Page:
Title
Mind-reading in young adults with ASD: does structure matter?Mind-reading in young adults with ASD: does structure matter?
Author
Faculty/Department
Faculty of Social Sciences. Sociology
Research group
Research Centre for Longitudinal and Life Course Studies (CELLO)
Publication type
article
Publication
Washington, D.C.,
Subject
Sociology
Source (journal)
Journal of autism and developmental disorders. - Washington, D.C.
Volume/pages
38(2008):5, p. 905-918
ISSN
0162-3257
ISI
000255412700011
Carrier
E
Target language
English (eng)
Full text (Publishers DOI)
Affiliation
University of Antwerp
Abstract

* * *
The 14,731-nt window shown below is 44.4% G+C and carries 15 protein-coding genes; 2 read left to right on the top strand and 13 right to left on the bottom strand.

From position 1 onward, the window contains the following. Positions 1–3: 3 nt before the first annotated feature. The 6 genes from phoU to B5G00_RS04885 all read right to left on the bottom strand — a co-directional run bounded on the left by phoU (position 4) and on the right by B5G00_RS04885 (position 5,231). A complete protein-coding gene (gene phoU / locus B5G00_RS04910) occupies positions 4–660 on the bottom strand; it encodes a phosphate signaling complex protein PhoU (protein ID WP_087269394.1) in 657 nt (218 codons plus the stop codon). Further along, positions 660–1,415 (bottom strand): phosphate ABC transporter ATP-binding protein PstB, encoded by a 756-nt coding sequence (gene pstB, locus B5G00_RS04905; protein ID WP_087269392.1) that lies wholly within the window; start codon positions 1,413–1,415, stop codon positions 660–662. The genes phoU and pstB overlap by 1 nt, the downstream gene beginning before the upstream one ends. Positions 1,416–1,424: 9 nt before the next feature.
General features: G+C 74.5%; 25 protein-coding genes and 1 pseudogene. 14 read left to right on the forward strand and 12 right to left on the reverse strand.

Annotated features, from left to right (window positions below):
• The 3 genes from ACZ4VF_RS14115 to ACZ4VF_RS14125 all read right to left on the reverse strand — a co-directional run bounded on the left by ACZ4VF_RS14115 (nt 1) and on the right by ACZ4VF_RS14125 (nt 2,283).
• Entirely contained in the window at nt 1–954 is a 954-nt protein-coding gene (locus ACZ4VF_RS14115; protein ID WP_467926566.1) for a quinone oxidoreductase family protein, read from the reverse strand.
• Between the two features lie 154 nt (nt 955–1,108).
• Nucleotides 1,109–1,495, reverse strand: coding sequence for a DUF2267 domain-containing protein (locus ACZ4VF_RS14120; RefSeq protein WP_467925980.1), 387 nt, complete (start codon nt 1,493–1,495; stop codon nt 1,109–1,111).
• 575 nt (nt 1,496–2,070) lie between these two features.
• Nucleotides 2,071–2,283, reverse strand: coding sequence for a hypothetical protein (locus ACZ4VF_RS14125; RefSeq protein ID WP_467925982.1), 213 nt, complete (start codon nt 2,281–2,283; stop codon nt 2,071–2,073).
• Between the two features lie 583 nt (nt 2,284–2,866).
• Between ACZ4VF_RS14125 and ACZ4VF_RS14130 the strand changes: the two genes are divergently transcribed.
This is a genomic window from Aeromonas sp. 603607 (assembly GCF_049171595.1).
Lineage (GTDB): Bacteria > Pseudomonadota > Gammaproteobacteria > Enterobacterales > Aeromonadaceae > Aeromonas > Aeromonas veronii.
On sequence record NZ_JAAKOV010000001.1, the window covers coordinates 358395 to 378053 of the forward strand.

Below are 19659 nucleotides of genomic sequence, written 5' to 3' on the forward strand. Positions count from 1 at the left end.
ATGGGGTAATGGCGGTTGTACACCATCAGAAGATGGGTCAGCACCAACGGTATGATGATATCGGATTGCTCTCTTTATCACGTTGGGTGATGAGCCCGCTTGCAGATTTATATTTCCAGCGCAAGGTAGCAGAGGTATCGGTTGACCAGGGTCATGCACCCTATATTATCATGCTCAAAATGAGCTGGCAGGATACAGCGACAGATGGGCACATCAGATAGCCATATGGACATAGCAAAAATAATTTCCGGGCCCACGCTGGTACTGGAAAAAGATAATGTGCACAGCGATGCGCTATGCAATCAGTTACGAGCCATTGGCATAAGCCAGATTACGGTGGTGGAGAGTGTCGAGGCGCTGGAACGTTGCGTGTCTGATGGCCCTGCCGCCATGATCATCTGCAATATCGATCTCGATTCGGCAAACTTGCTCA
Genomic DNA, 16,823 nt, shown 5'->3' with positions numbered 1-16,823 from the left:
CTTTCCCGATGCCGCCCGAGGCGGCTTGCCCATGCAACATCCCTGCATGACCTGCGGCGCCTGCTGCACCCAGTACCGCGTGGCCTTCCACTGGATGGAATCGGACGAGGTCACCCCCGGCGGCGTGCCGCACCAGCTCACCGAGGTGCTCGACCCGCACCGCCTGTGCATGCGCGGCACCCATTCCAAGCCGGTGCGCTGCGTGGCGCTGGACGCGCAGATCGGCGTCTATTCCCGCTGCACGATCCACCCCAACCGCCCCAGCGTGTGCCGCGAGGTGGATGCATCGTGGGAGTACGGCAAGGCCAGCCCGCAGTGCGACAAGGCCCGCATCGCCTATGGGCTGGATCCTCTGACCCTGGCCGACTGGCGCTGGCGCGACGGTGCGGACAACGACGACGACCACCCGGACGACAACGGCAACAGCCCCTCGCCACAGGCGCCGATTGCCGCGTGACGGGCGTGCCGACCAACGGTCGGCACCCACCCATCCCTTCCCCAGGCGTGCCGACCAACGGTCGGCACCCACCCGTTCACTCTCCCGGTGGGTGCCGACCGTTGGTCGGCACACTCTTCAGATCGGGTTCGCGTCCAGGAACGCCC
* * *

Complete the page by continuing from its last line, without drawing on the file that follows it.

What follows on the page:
This study further elaborates on the mind-reading impairments of young adults with autism spectrum disorder (ASD). The hypothesis is that differences in mind-reading abilities between subjects with ASD and control subjects become more apparent when they have to infer thoughts and feelings of other persons in a less structured or more chaotic conversation, than when they have to do so in a more structured conversation. Conform to the empathic accuracy design, subjects viewed two videotaped interactions depicting two strangers and attempted to infer thoughts and feelings. One of the videotaped conversations was less structured than in the other. The results underscore the significance of structure to the mind-reading abilities of young adults with ASD
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